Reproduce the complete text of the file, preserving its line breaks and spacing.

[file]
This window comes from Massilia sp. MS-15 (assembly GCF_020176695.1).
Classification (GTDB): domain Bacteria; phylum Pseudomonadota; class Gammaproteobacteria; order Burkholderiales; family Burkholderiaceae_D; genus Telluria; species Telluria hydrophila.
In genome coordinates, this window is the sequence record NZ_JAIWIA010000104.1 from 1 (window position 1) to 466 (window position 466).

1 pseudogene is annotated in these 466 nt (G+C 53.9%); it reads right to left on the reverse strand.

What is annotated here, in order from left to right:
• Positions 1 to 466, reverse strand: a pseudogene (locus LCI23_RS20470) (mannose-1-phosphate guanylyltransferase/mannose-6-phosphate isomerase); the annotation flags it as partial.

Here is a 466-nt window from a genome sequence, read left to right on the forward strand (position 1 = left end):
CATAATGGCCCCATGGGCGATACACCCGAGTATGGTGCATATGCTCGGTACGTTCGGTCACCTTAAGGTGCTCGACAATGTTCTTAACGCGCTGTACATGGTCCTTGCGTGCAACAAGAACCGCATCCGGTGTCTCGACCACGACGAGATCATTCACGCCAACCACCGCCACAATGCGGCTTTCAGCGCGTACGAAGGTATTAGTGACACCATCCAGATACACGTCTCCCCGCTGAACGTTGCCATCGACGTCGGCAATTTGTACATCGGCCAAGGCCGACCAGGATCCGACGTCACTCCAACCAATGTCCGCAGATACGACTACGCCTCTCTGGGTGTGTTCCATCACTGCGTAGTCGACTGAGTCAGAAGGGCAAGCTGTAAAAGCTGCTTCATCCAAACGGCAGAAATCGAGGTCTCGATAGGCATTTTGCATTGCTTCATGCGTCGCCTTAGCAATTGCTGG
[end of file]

This window comes from Massilia sp. MS-15 (assembly GCF_020176695.1).
Classification (GTDB): domain Bacteria; phylum Pseudomonadota; class Gammaproteobacteria; order Burkholderiales; family Burkholderiaceae_D; genus Telluria; species Telluria hydrophila.
In genome coordinates, this window is the sequence record NZ_JAIWIA010000104.1 from 1 (window position 1) to 466 (window position 466).

1 pseudogene is annotated in these 466 nt (G+C 53.9%); it reads right to left on the reverse strand.

What is annotated here, in order from left to right:
• Positions 1 to 466, reverse strand: a pseudogene (locus LCI23_RS20470) (mannose-1-phosphate guanylyltransferase/mannose-6-phosphate isomerase); the annotation flags it as partial.

Here is a 466-nt window from a genome sequence, read left to right on the forward strand (position 1 = left end):
CATAATGGCCCCATGGGCGATACACCCGAGTATGGTGCATATGCTCGGTACGTTCGGTCACCTTAAGGTGCTCGACAATGTTCTTAACGCGCTGTACATGGTCCTTGCGTGCAACAAGAACCGCATCCGGTGTCTCGACCACGACGAGATCATTCACGCCAACCACCGCCACAATGCGGCTTTCAGCGCGTACGAAGGTATTAGTGACACCATCCAGATACACGTCTCCCCGCTGAACGTTGCCATCGACGTCGGCAATTTGTACATCGGCCAAGGCCGACCAGGATCCGACGTCACTCCAACCAATGTCCGCAGATACGACTACGCCTCTCTGGGTGTGTTCCATCACTGCGTAGTCGACTGAGTCAGAAGGGCAAGCTGTAAAAGCTGCTTCATCCAAACGGCAGAAATCGAGGTCTCGATAGGCATTTTGCATTGCTTCATGCGTCGCCTTAGCAATTGCTGG